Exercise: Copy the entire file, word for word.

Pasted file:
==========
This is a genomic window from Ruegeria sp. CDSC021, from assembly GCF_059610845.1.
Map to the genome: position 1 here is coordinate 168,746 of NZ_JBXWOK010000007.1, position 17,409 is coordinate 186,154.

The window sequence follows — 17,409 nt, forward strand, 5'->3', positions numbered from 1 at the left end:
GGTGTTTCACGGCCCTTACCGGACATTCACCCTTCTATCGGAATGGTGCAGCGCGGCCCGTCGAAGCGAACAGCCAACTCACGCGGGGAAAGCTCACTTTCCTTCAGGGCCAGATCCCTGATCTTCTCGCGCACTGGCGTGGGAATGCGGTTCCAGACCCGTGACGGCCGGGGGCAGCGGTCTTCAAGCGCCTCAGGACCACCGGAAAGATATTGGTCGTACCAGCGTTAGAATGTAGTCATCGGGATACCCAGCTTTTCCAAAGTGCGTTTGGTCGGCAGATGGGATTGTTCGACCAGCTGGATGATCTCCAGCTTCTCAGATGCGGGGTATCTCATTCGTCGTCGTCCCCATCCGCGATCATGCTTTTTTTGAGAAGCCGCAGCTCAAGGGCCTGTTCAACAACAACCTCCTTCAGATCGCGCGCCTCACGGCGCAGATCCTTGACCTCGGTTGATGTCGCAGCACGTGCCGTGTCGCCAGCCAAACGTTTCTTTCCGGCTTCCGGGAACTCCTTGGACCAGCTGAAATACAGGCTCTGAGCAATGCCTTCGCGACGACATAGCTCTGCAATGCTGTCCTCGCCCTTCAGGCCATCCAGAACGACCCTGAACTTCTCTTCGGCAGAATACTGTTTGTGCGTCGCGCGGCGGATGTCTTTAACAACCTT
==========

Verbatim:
This is a genomic window from Ruegeria sp. CDSC021, from assembly GCF_059610845.1.
Map to the genome: position 1 here is coordinate 168,746 of NZ_JBXWOK010000007.1, position 17,409 is coordinate 186,154.

The window sequence follows — 17,409 nt, forward strand, 5'->3', positions numbered from 1 at the left end:
GGTGTTTCACGGCCCTTACCGGACATTCACCCTTCTATCGGAATGGTGCAGCGCGGCCCGTCGAAGCGAACAGCCAACTCACGCGGGGAAAGCTCACTTTCCTTCAGGGCCAGATCCCTGATCTTCTCGCGCACTGGCGTGGGAATGCGGTTCCAGACCCGTGACGGCCGGGGGCAGCGGTCTTCAAGCGCCTCAGGACCACCGGAAAGATATTGGTCGTACCAGCGTTAGAATGTAGTCATCGGGATACCCAGCTTTTCCAAAGTGCGTTTGGTCGGCAGATGGGATTGTTCGACCAGCTGGATGATCTCCAGCTTCTCAGATGCGGGGTATCTCATTCGTCGTCGTCCCCATCCGCGATCATGCTTTTTTTGAGAAGCCGCAGCTCAAGGGCCTGTTCAACAACAACCTCCTTCAGATCGCGCGCCTCACGGCGCAGATCCTTGACCTCGGTTGATGTCGCAGCACGTGCCGTGTCGCCAGCCAAACGTTTCTTTCCGGCTTCCGGGAACTCCTTGGACCAGCTGAAATACAGGCTCTGAGCAATGCCTTCGCGACGACATAGCTCTGCAATGCTGTCCTCGCCCTTCAGGCCATCCAGAACGACCCTGAACTTCTCTTCGGCAGAATACTGTTTGTGCGTCGCGCGGCGGATGTCTTTAACAACCTT